Believe It Or Not, There Is Fan Interest In The Astros
The Astros season mercifully ends this weekend. Another 100-plus loss season. They are chasing the all-time strikeout record for a team -- a record held by the Arizona Diamondbacks. It's the only visit of the season by the New York Yankees and the final chance to see Mariano Rivera and Andy Pettitte before they retire.
There actually is interest in the Astros
The Astros a god-awful baseball team. The subject of national mockery. And there are members of the so-called baseball intelligentsia who are convinced the Astros are ruining baseball for all time.
That said, I want to go off on a bit of a rant...
The Astros/Indians game last Sunday had a 0.0 rating. Zero households watched the game. Zero. So says Deadspin. So says the Houston Chronicle. So say my colleagues here at the Press. It's a disgrace. Proof that nobody, nobody gives a damn about the baseball team. Proof that Jim Crane has destroyed interest in baseball in the city of Houston.
But there are a few problems with that thesis. For instance, buried in the Chronicle story on the 0.0 rating is this tidbit: the Dynamo game on Saturday had 0.1 rating. The Dynamo game was available on KPRC which is on every TV in Houston. The Dynamo weren't playing on the same day and at the same time as the Texans. Yet the Dynamo turned in a nearly non-existent rating. But the Chronicle ignores this tidbit to mock the Astros.
Never mind that the Astros, not available to most of Houston, had the same rating as the Dynamo on Saturday. Never mind that one didn't need cable or satellite to watch the Dynamo. It's the Astros who are mocked by the Chronicle while maybe the question should be asked to what kind of rating the Dynamo would deliver if it was instead they who played on CSN Houston on Sunday at the same time of the Texans?
And here's another issue that's been slightly ignored: the Astros attendance. Yes, attendance is bad. Yes it's fallen way off from the glory years. But here's the thing, by the time the season ends, the Astros will have sold nearly 1.6 million tickets this season. For a team losing 100-plus games for the third season in a row, and whose games can't be viewed by most of the city or state.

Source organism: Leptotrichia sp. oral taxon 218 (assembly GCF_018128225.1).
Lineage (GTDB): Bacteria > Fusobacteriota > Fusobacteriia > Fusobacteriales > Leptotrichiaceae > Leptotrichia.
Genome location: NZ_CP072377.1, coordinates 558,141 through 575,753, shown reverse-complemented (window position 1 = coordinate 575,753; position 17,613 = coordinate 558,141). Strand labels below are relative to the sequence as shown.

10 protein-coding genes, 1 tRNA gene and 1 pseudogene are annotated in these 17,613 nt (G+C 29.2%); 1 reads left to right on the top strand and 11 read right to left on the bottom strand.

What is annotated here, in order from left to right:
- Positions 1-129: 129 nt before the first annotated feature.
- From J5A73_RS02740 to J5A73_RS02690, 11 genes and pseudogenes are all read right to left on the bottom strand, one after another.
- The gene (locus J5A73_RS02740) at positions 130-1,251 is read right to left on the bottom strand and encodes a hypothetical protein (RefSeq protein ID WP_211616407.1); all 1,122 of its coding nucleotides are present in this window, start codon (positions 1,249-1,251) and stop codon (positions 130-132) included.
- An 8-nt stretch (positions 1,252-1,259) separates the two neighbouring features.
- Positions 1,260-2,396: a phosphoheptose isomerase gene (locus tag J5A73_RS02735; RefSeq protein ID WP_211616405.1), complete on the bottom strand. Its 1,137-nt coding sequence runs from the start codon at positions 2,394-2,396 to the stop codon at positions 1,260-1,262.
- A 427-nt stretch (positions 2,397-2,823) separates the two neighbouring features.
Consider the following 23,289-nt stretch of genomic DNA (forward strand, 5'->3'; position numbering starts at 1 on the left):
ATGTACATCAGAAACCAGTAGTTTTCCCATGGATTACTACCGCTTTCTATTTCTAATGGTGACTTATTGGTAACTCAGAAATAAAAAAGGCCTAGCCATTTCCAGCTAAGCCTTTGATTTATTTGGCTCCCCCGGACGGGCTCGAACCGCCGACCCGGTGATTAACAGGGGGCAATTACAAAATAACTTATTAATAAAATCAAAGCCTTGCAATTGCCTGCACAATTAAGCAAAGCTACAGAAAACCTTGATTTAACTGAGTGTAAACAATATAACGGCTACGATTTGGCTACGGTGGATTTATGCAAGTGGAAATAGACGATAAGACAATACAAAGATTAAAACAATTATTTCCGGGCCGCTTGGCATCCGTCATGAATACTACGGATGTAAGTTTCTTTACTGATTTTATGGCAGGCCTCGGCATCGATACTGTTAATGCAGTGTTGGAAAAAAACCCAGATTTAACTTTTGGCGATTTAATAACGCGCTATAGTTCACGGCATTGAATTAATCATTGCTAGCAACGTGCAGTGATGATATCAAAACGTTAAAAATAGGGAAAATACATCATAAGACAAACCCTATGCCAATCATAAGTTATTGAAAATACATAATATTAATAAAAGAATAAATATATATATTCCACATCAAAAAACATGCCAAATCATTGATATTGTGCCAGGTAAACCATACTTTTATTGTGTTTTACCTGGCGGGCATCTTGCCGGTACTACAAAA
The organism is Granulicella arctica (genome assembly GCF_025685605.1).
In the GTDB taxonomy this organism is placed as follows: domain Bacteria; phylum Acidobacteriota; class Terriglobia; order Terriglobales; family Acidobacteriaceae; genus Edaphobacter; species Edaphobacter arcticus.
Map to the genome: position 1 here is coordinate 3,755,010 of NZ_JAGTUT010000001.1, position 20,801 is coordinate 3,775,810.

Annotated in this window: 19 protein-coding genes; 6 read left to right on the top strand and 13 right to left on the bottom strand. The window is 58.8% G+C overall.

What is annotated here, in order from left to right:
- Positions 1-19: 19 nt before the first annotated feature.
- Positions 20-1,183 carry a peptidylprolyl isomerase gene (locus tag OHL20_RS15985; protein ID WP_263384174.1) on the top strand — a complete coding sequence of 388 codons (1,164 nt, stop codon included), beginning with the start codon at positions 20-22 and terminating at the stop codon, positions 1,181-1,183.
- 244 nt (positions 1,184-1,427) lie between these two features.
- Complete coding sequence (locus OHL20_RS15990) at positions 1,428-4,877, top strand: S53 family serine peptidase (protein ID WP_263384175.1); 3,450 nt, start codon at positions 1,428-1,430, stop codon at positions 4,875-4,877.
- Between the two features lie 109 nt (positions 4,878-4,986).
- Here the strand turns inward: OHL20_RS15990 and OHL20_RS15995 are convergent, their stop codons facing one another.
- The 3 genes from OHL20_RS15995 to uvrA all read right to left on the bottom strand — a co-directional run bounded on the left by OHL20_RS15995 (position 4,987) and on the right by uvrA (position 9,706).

Do you want to know the real shocker? The Astros don't have the worst attendance in baseball this season. They had more people buy tickets than Tampa Bay, a team going to the playoffs. By the time the season ends the Astros will have sold more tickets than the Cleveland Indians, a team that's been in the playoff hunt all season. The Astros are not far behind Kansas City, another competing team. So the worst team in baseball, a team that hasn't been able to make its games available to most people with TVs, a team with nearly non-existent media coverage, has outdrawn numerous playoff teams.
The Astros aren't without blame. The fact that this team went an entire season without the cable network that it part owns not getting carriage on a majority of the cable and satellite systems in Houston and in Texas is a disgrace. Sure George Postolos is gone, but wasn't Reid Ryan supposed to have fixed this already? What's funny is that it appears the Astros, who torpedoed numerous deals that the Rockets negotiated last season, are now depending on the Rockets to make it all better and work out a deal. But seriously, if DirectTV, Dish Network, and U-Verse have gone a year with zero negative consequences from not carrying CSN Houston, then what's the big change now? Sure the Rockets now have Dwight Howard, but with NBA territorial rules limiting where the Rockets games can air, there's still no real urgency as long as CSN Houston and the Astros are insisting on carriage in Dallas, San Antonio, Oklahoma, and Louisiana.
The Astros need to get their damn act together. The team needs to start fielding a competitive product -- hint, think about getting a legitimate bullpen next season and maybe throw in a few lessons on base running. The CSN Houston situation needs to be settled, and it needs to be settled soon. The Chronicle might not think so, but people do still care about the Astros. Maybe for not much longer, maybe that caring is on life support, but it's time the Astros gave those fans something to care about. Get the games on TV next season and maybe try aiming for a 70-win season.